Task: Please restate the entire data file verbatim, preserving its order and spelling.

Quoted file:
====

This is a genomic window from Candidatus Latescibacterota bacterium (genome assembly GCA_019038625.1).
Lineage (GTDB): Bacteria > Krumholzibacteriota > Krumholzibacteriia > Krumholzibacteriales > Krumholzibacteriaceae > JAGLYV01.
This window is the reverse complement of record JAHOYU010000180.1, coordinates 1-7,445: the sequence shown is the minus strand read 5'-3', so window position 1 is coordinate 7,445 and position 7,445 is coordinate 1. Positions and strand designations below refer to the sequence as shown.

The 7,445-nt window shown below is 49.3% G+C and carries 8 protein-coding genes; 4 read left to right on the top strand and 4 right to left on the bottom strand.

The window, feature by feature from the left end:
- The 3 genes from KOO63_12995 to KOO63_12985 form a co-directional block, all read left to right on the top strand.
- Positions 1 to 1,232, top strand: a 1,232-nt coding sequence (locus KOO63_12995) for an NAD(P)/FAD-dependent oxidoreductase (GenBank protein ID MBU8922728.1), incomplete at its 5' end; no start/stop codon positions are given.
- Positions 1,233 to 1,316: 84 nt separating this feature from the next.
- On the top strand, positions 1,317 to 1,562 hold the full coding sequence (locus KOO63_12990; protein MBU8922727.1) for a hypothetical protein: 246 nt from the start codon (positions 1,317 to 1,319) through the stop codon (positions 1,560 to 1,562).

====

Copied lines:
This is a genomic window from Candidatus Latescibacterota bacterium (genome assembly GCA_019038625.1).
Lineage (GTDB): Bacteria > Krumholzibacteriota > Krumholzibacteriia > Krumholzibacteriales > Krumholzibacteriaceae > JAGLYV01.
This window is the reverse complement of record JAHOYU010000180.1, coordinates 1-7,445: the sequence shown is the minus strand read 5'-3', so window position 1 is coordinate 7,445 and position 7,445 is coordinate 1. Positions and strand designations below refer to the sequence as shown.

The 7,445-nt window shown below is 49.3% G+C and carries 8 protein-coding genes; 4 read left to right on the top strand and 4 right to left on the bottom strand.

The window, feature by feature from the left end:
- The 3 genes from KOO63_12995 to KOO63_12985 form a co-directional block, all read left to right on the top strand.
- Positions 1 to 1,232, top strand: a 1,232-nt coding sequence (locus KOO63_12995) for an NAD(P)/FAD-dependent oxidoreductase (GenBank protein ID MBU8922728.1), incomplete at its 5' end; no start/stop codon positions are given.
- Positions 1,233 to 1,316: 84 nt separating this feature from the next.
- On the top strand, positions 1,317 to 1,562 hold the full coding sequence (locus KOO63_12990; protein MBU8922727.1) for a hypothetical protein: 246 nt from the start codon (positions 1,317 to 1,319) through the stop codon (positions 1,560 to 1,562).